HP (NYSE: HPQ) is presenting two very different mobile strategies to the world leading up to the launch of its first WebOS tablet, and it’s getting a little hard to figure out where the company really wants to go with its mobile software. Is HP trying to out-Apple (NSDQ: AAPL) Apple with an integrated design strategy, or does it want to out-Android Android by competing for licensing deals with promises of customization?
Earlier this week Phil McKinney, HP’s CTO for its personal systems group, and Richard Kerris, vice president of worldwide developer relations, gave an interview to Fast Company previewing Friday’s TouchPad launch praising HP’s decision to develop the hardware and software for the TouchPad in unison, keeping complete control over the process. “Everyone is figuring out that if you want to survive, you really want to control the experience end to end,” McKinney said in the interview. “The ability to control both the hardware platform and OS is absolutely critical.”
However, it sounds like HP is prepared to give up control of that experience in order to secure potential licensing deals. We already knew that HP was thinking about such a tactic, but CEO Leo Apotheker told Bloomberg Wednesday that talks were underway with several different companies about the prospect of licensing WebOS. Apotheker wouldn’t name names, but Bloomberg reported that Samsung was in the mix, and that the handset maker was specifically lured by the prospect of being able to customize WebOS to a greater degree than Google (NSDQ: GOOG) might allow Android to be tweaked after running into fragmentation problems.
If HP were to license WebOS to another company that could put its own stamp on the software, while continuing to sell the TouchPad, Veer, and Pre 3, then it would be doing the opposite of what McKinney and Kerris articulated just this week. In the interview they were talking about why HP bought Palm instead of going down the Android road: they wanted to have control over the software running on their devices. But if they license that software to third parties with promises of customization, they’ll have to give up some of that control in much the same way that Google is forced to tolerate bloated user-interface skins over Android and carrier interference with the distribution of updates.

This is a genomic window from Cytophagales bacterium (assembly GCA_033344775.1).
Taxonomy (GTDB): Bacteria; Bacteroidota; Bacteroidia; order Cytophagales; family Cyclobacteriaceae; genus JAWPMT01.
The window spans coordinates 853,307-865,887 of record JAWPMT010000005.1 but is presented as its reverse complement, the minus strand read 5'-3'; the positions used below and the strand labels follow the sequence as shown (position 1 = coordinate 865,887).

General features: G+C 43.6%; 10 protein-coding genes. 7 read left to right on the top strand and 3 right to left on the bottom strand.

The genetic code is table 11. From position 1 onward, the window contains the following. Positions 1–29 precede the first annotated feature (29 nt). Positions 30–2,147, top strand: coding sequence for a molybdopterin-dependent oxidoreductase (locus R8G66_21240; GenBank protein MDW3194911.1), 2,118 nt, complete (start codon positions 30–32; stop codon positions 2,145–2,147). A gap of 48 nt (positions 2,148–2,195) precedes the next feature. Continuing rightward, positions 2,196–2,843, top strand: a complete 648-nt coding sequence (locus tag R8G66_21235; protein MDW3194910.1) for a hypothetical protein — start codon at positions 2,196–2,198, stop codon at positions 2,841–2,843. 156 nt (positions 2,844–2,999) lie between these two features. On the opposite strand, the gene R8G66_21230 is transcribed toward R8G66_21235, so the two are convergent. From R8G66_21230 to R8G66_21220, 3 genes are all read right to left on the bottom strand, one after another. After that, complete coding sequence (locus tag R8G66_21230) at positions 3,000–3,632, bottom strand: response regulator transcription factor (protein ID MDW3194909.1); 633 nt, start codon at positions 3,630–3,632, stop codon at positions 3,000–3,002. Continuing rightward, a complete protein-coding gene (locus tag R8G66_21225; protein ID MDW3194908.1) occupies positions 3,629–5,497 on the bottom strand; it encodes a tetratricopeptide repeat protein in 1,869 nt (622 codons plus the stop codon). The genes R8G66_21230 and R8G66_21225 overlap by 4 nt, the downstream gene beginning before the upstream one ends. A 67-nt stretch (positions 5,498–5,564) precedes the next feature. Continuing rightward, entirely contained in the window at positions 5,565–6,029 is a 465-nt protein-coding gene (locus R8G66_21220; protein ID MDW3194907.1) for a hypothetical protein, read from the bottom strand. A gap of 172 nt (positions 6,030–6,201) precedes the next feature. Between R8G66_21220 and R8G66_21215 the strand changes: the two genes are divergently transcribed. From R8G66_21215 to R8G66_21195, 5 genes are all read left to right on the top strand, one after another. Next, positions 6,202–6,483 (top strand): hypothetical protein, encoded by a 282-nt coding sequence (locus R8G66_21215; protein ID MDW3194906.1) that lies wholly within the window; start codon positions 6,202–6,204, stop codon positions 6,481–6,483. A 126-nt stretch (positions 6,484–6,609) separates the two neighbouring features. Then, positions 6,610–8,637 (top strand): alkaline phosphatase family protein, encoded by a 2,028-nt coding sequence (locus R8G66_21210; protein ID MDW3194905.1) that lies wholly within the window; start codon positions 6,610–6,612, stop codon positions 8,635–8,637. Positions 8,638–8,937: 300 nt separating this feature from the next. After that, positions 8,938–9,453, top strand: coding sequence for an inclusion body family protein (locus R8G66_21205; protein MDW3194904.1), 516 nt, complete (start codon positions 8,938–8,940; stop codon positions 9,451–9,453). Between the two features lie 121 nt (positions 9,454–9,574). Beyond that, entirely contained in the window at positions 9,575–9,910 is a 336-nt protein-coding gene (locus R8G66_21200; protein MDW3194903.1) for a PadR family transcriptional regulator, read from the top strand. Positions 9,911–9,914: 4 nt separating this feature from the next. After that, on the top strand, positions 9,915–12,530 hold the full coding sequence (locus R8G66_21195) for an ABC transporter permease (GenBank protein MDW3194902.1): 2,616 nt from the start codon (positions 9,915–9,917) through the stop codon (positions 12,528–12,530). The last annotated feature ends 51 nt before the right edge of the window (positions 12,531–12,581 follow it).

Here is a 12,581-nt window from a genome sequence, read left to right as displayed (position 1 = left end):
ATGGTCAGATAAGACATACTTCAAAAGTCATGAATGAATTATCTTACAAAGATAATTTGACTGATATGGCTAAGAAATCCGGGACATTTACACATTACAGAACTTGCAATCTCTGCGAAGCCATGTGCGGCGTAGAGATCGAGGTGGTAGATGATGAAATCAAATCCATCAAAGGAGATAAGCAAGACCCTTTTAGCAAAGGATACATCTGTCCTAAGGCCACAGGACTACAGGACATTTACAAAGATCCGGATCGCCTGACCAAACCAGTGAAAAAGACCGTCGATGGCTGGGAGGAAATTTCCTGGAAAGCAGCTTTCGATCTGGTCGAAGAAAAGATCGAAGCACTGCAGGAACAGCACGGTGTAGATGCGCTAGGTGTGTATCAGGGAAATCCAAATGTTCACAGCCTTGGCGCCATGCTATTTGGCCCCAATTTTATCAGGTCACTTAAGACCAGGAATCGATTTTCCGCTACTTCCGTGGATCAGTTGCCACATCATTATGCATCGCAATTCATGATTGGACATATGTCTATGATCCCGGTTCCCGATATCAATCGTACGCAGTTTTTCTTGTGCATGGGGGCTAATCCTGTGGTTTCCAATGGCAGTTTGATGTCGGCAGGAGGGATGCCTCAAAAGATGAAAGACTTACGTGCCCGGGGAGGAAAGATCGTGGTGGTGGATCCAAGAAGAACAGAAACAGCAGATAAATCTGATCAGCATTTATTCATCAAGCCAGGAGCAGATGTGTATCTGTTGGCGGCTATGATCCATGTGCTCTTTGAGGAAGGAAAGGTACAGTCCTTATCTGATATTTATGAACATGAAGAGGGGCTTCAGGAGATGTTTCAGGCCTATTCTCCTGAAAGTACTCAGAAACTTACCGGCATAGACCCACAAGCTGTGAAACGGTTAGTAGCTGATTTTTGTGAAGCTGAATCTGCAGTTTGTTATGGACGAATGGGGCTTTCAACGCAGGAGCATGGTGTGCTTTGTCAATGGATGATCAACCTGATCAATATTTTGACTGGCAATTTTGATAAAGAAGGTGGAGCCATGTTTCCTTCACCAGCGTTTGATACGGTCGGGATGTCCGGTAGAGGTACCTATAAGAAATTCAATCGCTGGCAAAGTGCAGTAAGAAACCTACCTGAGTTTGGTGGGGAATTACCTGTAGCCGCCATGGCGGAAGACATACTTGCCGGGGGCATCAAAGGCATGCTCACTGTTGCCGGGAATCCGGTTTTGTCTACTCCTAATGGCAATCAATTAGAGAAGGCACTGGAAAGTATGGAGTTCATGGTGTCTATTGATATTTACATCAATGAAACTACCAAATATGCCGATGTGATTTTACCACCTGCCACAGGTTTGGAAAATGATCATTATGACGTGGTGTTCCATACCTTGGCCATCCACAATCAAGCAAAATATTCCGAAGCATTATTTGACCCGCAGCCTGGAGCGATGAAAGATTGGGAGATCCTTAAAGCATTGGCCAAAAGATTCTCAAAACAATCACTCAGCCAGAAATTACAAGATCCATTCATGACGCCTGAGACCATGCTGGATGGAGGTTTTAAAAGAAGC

HP-branded WebOS computers would then be competing against Samsung or other companies using similar but slightly different software, which would likely create the same fragmentation problems the HP executives bemoaned about Android and sow confusion among consumers if both companies were to label their devices as WebOS compatible. It’s like the Nexus One all over again: why would HP think that competing against its partners would be well-received?
HP may be trying to chart a third course between Apple and Google, with more control over the software than Google while still going for volume by farming it out, but Microsoft (NSDQ: MSFT) is already trying to do that with Nokia, and Microsoft doesn’t (yet) have plans to sell its own hardware in competition with Nokia (NYSE: NOK). HP’s Jon Rubinstein told This Is My Next that it would only consider licensing to partners that put WebOS at the forefront of their development strategy and promised to help improve the software overall.
This strategy has the potential to give the term “frenemies” a whole new meaning.